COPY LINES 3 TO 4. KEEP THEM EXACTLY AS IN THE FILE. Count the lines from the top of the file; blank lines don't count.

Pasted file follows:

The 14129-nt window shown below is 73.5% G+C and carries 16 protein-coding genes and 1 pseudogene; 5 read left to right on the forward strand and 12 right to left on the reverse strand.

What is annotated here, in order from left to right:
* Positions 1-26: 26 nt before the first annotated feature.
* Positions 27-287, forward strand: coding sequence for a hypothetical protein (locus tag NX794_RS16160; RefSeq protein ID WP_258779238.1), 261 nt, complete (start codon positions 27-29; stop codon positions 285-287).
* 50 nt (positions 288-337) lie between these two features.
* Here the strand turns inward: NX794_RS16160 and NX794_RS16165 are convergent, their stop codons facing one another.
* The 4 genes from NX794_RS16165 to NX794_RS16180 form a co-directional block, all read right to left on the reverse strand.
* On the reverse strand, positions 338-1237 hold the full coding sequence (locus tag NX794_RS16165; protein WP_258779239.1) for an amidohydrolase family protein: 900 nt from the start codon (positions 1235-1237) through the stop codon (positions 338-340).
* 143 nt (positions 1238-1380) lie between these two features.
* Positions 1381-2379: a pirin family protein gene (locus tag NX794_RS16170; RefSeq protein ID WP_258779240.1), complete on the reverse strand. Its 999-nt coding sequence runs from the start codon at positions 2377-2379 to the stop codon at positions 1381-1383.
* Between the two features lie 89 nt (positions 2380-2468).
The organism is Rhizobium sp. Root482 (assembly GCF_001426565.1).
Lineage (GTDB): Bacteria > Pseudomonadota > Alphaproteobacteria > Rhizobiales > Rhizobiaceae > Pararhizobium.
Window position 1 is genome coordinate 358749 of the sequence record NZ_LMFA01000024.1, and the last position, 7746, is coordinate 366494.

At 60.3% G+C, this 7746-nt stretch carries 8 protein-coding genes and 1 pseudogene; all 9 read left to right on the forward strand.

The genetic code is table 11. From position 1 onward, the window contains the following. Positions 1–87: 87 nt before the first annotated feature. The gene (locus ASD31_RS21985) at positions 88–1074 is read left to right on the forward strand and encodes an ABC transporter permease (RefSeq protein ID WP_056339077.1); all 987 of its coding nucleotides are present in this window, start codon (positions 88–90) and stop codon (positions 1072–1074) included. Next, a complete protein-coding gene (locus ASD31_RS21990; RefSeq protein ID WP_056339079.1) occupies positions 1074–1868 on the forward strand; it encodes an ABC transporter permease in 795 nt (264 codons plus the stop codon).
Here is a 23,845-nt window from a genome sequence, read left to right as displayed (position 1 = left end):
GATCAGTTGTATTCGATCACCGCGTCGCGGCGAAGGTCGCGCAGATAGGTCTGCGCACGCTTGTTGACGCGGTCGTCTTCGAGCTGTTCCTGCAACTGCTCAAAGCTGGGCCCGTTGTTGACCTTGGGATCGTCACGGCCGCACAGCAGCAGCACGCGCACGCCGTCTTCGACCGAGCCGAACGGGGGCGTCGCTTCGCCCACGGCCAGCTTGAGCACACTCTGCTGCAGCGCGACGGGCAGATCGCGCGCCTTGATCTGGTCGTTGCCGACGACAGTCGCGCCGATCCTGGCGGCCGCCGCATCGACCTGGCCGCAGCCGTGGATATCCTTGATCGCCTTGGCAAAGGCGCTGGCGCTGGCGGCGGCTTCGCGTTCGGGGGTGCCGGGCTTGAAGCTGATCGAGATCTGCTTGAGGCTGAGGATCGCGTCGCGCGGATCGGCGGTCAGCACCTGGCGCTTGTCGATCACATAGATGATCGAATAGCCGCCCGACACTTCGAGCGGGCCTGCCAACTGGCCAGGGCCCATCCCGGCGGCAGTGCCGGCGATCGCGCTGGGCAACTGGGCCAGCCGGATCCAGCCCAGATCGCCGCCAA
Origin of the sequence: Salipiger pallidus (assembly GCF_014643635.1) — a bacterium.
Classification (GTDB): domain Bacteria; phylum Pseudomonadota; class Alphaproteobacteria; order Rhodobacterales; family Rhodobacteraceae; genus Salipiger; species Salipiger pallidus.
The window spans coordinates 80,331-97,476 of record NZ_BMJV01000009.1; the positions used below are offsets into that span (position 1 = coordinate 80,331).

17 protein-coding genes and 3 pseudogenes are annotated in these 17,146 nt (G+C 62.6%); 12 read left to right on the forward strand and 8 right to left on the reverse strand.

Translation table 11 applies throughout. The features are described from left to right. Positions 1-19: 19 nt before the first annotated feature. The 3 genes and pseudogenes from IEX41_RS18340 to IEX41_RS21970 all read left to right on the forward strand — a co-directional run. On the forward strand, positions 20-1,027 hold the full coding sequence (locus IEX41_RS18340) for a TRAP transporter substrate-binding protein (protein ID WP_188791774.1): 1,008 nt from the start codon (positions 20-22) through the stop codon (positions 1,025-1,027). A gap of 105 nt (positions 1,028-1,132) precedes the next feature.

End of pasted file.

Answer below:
* Positions 1-26: 26 nt before the first annotated feature.
* Positions 27-287, forward strand: coding sequence for a hypothetical protein (locus tag NX794_RS16160; RefSeq protein ID WP_258779238.1), 261 nt, complete (start codon positions 27-29; stop codon positions 285-287).